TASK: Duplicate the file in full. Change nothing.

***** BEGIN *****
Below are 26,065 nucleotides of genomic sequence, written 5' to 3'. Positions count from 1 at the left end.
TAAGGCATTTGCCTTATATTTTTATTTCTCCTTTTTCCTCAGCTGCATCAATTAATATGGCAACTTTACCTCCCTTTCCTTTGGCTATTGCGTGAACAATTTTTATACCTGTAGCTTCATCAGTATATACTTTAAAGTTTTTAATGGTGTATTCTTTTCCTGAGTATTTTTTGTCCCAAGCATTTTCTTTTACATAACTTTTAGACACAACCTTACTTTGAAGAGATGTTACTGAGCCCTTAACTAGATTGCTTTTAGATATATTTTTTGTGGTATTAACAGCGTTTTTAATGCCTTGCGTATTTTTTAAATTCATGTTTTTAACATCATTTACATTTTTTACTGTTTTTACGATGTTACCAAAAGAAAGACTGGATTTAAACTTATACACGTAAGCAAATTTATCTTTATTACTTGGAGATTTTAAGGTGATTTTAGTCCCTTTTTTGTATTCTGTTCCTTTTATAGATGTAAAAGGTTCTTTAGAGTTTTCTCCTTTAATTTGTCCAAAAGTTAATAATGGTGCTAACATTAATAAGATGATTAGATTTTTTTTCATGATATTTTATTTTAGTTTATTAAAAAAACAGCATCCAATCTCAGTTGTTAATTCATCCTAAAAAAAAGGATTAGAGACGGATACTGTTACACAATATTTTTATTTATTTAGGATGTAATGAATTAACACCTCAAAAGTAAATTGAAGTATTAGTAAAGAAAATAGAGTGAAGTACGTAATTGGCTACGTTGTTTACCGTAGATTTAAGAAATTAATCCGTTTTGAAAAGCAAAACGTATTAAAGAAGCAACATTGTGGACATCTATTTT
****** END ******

Below are 26,065 nucleotides of genomic sequence, written 5' to 3'. Positions count from 1 at the left end.
TAAGGCATTTGCCTTATATTTTTATTTCTCCTTTTTCCTCAGCTGCATCAATTAATATGGCAACTTTACCTCCCTTTCCTTTGGCTATTGCGTGAACAATTTTTATACCTGTAGCTTCATCAGTATATACTTTAAAGTTTTTAATGGTGTATTCTTTTCCTGAGTATTTTTTGTCCCAAGCATTTTCTTTTACATAACTTTTAGACACAACCTTACTTTGAAGAGATGTTACTGAGCCCTTAACTAGATTGCTTTTAGATATATTTTTTGTGGTATTAACAGCGTTTTTAATGCCTTGCGTATTTTTTAAATTCATGTTTTTAACATCATTTACATTTTTTACTGTTTTTACGATGTTACCAAAAGAAAGACTGGATTTAAACTTATACACGTAAGCAAATTTATCTTTATTACTTGGAGATTTTAAGGTGATTTTAGTCCCTTTTTTGTATTCTGTTCCTTTTATAGATGTAAAAGGTTCTTTAGAGTTTTCTCCTTTAATTTGTCCAAAAGTTAATAATGGTGCTAACATTAATAAGATGATTAGATTTTTTTTCATGATATTTTATTTTAGTTTATTAAAAAAACAGCATCCAATCTCAGTTGTTAATTCATCCTAAAAAAAAGGATTAGAGACGGATACTGTTACACAATATTTTTATTTATTTAGGATGTAATGAATTAACACCTCAAAAGTAAATTGAAGTATTAGTAAAGAAAATAGAGTGAAGTACGTAATTGGCTACGTTGTTTACCGTAGATTTAAGAAATTAATCCGTTTTGAAAAGCAAAACGTATTAAAGAAGCAACATTGTGGACATCTATTTT